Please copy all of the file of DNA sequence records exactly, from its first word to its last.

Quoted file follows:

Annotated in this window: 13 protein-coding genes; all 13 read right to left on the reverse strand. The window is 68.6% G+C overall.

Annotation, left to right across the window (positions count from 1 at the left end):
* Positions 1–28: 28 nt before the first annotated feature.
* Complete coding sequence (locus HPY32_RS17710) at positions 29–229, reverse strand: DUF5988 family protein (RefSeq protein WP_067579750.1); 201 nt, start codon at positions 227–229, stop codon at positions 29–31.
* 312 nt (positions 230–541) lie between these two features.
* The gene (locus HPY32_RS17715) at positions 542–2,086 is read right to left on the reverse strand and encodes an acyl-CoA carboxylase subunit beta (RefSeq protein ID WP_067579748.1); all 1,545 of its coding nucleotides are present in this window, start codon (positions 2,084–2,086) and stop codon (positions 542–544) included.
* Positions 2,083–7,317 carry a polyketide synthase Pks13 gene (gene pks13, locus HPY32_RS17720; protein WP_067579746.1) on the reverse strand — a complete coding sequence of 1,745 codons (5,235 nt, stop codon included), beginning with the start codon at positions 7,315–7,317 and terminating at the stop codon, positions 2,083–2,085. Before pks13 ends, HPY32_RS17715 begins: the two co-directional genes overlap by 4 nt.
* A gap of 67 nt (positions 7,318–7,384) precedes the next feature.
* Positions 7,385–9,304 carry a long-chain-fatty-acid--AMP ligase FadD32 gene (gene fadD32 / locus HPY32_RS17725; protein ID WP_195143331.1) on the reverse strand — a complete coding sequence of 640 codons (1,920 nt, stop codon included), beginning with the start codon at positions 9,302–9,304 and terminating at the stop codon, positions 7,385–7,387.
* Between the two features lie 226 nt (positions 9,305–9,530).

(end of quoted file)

Annotated in this window: 13 protein-coding genes; all 13 read right to left on the reverse strand. The window is 68.6% G+C overall.

Annotation, left to right across the window (positions count from 1 at the left end):
* Positions 1–28: 28 nt before the first annotated feature.
* Complete coding sequence (locus HPY32_RS17710) at positions 29–229, reverse strand: DUF5988 family protein (RefSeq protein WP_067579750.1); 201 nt, start codon at positions 227–229, stop codon at positions 29–31.
* 312 nt (positions 230–541) lie between these two features.
* The gene (locus HPY32_RS17715) at positions 542–2,086 is read right to left on the reverse strand and encodes an acyl-CoA carboxylase subunit beta (RefSeq protein ID WP_067579748.1); all 1,545 of its coding nucleotides are present in this window, start codon (positions 2,084–2,086) and stop codon (positions 542–544) included.
* Positions 2,083–7,317 carry a polyketide synthase Pks13 gene (gene pks13, locus HPY32_RS17720; protein WP_067579746.1) on the reverse strand — a complete coding sequence of 1,745 codons (5,235 nt, stop codon included), beginning with the start codon at positions 7,315–7,317 and terminating at the stop codon, positions 2,083–2,085. Before pks13 ends, HPY32_RS17715 begins: the two co-directional genes overlap by 4 nt.
* A gap of 67 nt (positions 7,318–7,384) precedes the next feature.
* Positions 7,385–9,304 carry a long-chain-fatty-acid--AMP ligase FadD32 gene (gene fadD32 / locus HPY32_RS17725; protein ID WP_195143331.1) on the reverse strand — a complete coding sequence of 640 codons (1,920 nt, stop codon included), beginning with the start codon at positions 9,302–9,304 and terminating at the stop codon, positions 7,385–7,387.
* Between the two features lie 226 nt (positions 9,305–9,530).